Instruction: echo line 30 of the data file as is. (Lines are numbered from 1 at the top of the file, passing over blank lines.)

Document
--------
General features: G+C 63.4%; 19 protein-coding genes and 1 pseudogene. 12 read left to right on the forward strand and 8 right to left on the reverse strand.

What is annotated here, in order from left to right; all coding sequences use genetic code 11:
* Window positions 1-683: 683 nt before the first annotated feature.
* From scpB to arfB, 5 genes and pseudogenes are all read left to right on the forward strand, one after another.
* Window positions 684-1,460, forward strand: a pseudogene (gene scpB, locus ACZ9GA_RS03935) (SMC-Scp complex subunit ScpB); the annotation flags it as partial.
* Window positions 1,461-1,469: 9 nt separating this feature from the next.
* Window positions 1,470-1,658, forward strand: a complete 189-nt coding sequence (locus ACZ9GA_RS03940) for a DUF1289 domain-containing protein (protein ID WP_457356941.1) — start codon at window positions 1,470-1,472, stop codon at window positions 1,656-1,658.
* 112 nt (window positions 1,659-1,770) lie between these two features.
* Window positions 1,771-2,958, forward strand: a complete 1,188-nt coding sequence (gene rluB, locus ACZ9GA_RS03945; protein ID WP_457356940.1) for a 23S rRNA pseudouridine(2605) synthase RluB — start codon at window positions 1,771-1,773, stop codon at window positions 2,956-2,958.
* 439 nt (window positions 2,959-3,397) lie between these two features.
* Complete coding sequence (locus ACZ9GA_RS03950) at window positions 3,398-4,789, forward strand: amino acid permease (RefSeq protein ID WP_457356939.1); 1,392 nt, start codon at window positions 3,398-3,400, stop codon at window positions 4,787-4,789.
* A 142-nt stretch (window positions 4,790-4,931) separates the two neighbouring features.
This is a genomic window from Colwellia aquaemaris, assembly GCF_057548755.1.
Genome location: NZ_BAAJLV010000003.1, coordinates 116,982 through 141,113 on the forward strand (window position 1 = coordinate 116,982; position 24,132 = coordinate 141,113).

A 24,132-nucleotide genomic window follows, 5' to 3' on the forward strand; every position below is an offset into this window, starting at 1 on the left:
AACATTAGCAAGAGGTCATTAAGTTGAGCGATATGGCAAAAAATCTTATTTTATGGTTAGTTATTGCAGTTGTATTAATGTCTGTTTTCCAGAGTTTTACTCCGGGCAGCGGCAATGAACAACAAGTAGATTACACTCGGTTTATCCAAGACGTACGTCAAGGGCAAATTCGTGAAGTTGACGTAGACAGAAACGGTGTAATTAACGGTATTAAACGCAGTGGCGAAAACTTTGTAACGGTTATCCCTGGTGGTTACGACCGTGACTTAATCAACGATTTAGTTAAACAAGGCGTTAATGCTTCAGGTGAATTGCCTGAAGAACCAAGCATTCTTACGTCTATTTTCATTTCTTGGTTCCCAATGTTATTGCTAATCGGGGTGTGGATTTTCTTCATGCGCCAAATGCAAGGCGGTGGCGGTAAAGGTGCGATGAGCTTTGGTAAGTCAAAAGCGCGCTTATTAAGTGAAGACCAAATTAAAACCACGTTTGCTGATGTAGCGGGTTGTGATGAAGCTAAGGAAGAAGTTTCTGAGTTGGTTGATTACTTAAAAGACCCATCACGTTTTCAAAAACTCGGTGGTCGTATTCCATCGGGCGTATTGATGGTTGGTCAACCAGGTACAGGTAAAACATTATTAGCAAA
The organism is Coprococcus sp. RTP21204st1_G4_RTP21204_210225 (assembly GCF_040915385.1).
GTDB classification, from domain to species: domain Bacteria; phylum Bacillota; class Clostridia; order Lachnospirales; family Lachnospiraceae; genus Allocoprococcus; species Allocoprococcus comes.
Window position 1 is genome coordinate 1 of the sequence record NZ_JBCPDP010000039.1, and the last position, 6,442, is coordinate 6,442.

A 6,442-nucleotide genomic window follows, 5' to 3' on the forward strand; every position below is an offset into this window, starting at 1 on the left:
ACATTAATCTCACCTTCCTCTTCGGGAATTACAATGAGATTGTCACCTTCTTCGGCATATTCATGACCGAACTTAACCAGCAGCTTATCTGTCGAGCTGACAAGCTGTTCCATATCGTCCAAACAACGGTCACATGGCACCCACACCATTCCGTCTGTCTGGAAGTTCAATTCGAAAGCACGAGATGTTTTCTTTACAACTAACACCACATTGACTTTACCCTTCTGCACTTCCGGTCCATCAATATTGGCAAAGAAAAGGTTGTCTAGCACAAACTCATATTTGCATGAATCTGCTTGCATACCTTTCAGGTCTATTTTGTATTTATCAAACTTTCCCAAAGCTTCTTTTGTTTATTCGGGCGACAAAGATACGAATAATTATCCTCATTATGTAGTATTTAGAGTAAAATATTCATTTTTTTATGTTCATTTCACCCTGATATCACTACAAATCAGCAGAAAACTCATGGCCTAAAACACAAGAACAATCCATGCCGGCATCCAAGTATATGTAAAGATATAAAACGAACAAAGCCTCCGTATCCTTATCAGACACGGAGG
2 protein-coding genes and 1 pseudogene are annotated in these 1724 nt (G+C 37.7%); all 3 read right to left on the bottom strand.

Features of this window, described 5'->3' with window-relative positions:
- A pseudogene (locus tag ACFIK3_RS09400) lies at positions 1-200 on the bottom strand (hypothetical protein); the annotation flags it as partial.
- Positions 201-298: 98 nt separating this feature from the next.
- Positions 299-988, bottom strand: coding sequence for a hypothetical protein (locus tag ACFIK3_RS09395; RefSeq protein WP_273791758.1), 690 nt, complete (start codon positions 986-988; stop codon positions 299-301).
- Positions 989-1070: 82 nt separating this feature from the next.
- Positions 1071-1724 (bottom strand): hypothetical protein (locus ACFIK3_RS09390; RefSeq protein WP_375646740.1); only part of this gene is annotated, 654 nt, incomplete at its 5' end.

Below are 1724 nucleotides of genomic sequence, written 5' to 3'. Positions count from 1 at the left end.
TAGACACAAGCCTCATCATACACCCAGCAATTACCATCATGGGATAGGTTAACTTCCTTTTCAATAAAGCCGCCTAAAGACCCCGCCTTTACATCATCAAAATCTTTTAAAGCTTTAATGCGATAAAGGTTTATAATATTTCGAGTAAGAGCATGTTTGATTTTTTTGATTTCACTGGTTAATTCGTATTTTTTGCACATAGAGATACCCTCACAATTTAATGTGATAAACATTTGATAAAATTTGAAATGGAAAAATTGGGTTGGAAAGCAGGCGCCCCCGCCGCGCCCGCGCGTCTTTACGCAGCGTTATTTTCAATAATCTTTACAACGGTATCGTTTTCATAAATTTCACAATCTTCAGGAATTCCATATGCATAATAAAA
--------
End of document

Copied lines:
TAGACACAAGCCTCATCATACACCCAGCAATTACCATCATGGGATAGGTTAACTTCCTTTTCAATAAAGCCGCCTAAAGACCCCGCCTTTACATCATCAAAATCTTTTAAAGCTTTAATGCGATAAAGGTTTATAATATTTCGAGTAAGAGCATGTTTGATTTTTTTGATTTCACTGGTTAATTCGTATTTTTTGCACATAGAGATACCCTCACAATTTAATGTGATAAACATTTGATAAAATTTGAAATGGAAAAATTGGGTTGGAAAGCAGGCGCCCCCGCCGCGCCCGCGCGTCTTTACGCAGCGTTATTTTCAATAATCTTTACAACGGTATCGTTTTCATAAATTTCACAATCTTCAGGAATTCCATATGCATAATAAAA